The Amazon Marketplace (the core ecommerce offering) and Amazon Web Services are the two most prominent and realized exercises of this strategy, but it is actively pursuing the strategy in logistics, food services, and now, the smart home. Notably, Amazon’s moves into all of these markets feed off each other. For instance, its moves into logistics—particularly its goal to solve the “last mile problem”—is directly strengthened by its effort to own the smart home, particularly the home security system.

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When a “Sex Trafficking” Bill Actually Makes Sex Trafficking Worse

The House just passed a bill to address online sex trafficking; it highlights everything that’s wrong with U.S. politics

On February 27, the House of Representatives passed the “Allow States and Victims to Fight Online Sex Trafficking Act” (FOSTA). Unfortunately, the bill with a noble-sounding name is anything but.

At its core, FOSTA is aimed at amending Section 230 of the Community Decency Act, a statute which literally makes the internet as we know it possible. Simply put, it prevents online platforms from being held liable for their users’ speech, except in certain, limited circumstances (e.g. federal criminal activity, IP infringement). Importantly, it also does not punish internet companies for moderating content. They can moderate as much as they’d like, and it won’t be held against them (“you took down this post but not that one!” isn’t something a prosecutor can say). FOSTA would change this, by making websites liable for “knowingly assisting, supporting or facilitating” a violation of sex trafficking laws, which could have two main consequences:

  • Creates a “moderator’s dilemma” for internet platform and their efforts to moderate content, leading to either of two undesirable outcomes
  • Makes it difficult for smaller internet companies to compete with internet giants and their limitless resources

Let’s forget for a second the fact that even the Department of Justice has come forward saying that existing laws are sufficient and FOSTA actually makes it more difficult for prosecutors to prove up cases against internet companies and examine these two issues.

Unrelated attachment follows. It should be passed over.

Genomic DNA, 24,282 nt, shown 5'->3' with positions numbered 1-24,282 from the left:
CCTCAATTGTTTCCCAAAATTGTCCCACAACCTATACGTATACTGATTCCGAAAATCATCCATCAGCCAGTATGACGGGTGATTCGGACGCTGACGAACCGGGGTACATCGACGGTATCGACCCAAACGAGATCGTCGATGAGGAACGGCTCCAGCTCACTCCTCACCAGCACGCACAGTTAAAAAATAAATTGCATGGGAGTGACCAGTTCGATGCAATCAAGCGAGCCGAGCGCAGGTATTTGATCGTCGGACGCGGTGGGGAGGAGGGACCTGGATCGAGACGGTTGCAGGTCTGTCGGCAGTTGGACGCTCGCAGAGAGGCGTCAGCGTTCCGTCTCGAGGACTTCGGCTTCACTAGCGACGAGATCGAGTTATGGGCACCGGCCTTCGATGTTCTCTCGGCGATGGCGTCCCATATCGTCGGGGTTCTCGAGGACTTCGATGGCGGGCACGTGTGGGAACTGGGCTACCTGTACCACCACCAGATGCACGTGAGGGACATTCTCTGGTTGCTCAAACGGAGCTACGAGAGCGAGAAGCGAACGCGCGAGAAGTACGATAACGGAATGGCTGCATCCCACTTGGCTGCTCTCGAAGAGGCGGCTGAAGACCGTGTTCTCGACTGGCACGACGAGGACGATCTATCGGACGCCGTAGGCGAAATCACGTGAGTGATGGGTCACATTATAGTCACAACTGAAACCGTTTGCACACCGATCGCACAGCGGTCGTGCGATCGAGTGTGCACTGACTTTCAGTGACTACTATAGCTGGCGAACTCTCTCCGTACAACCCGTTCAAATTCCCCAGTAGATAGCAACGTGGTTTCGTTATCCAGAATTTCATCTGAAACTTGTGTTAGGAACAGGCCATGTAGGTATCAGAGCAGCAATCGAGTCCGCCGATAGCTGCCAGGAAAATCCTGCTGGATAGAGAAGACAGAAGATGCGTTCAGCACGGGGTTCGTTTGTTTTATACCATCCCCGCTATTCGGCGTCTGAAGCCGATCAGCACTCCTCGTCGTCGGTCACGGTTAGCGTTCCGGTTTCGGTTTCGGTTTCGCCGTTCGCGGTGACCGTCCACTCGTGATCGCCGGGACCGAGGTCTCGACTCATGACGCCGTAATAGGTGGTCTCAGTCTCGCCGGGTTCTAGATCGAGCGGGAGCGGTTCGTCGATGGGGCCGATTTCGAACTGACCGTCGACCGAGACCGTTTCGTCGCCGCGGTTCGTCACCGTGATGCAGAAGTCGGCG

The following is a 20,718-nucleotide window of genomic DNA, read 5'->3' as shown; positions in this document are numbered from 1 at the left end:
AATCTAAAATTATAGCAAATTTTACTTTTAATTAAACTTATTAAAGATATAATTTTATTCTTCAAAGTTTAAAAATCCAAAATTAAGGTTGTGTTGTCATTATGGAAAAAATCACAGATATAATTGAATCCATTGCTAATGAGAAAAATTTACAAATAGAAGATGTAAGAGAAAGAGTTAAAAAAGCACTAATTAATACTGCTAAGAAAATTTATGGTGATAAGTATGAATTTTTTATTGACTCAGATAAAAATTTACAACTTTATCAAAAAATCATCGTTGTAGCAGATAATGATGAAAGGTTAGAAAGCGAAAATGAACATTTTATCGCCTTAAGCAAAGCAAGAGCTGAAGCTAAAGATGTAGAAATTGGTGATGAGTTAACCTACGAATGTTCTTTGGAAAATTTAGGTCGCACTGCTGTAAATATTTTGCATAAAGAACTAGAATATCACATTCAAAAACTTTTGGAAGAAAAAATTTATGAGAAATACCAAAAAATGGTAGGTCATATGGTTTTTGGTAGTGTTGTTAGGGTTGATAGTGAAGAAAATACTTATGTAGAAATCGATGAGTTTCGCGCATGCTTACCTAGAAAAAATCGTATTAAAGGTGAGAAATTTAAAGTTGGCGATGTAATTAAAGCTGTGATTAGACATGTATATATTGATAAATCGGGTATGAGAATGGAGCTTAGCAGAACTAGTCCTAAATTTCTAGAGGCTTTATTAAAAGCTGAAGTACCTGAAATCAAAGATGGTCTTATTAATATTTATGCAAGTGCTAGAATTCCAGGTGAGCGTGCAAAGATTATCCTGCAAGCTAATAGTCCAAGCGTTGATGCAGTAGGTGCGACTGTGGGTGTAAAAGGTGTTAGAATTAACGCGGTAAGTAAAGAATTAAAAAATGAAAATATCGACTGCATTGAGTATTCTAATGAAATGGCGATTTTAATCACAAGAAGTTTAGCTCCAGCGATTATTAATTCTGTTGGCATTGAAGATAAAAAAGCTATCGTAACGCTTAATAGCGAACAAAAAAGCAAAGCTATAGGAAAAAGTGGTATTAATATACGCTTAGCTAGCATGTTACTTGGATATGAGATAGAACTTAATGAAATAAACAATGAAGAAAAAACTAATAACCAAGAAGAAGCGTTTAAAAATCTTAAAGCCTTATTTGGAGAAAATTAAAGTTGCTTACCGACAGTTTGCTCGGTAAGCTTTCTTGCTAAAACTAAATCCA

Photo by Rachael Crowe on Unsplash

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Ad Blockers, AT&T and Weird Antitrust Questions

Chrome’s new ad blocker raises antitrust concerns; a new consumer right to control grounded in an old AT&T rule may help

On February 15, Google’s Chrome browser began blocking certain types of advertisements. Many news outlets have raised legitimate concerns about the limited scope of Chrome’s new ad blocking efforts in addition to the “process” through which Google arrived at its implemented solution (the process was basically this: Google creates “Coalition for Better Ads”; Google performs research about most annoying types of ads for new Coalition; Google “forgets” to test annoying pre-roll YouTube ads in research; Google blocks 17% of ads tested; Google will not address issue of user tracking, raising privacy concerns).

Many of the reactions to Chrome’s ad blocker have suggested potential antitrust issues associated with the internet’s biggest advertiser using its market-leading browser (59% of internet users use Chrome) to dictate which ads are shown to users. And they’re right: Google didn’t test YouTube’s pre-roll ads in its initial “research” even though the Coalition has said these are “least preferred” and Chrome’s ad blocker has set out to block other such pre-roll ads. There’s an argument to be made that this is an anti-competitive move by Google, leveraging its market dominance to suppress competing advertisers.

If it looks like a banned ad and smells like a banned ad, it’s probably just one of those annoying YouTube ads that Chrome conveniently forgot to block.

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Bourgeois Culture is Dead, So Let’s Stop Talking About It

The internet is bad and boujee, and it’s only accelerating the pace of change

Dear Professor Amy Wax,

I remember when you burst onto the scene as a free speech victim late last year with your op-ed, “Paying the price for breakdown of the country’s bourgeois culture”. Let’s first put aside the irony of an article featuring a photo of John Wayne — a notorious womanizer who was divorced twice and had at least as many affairs — proceeding to talk about how people used to get married and stay married and that was good for society or something. The op-ed itself has been dissected and re-dissected ad nauseum by now.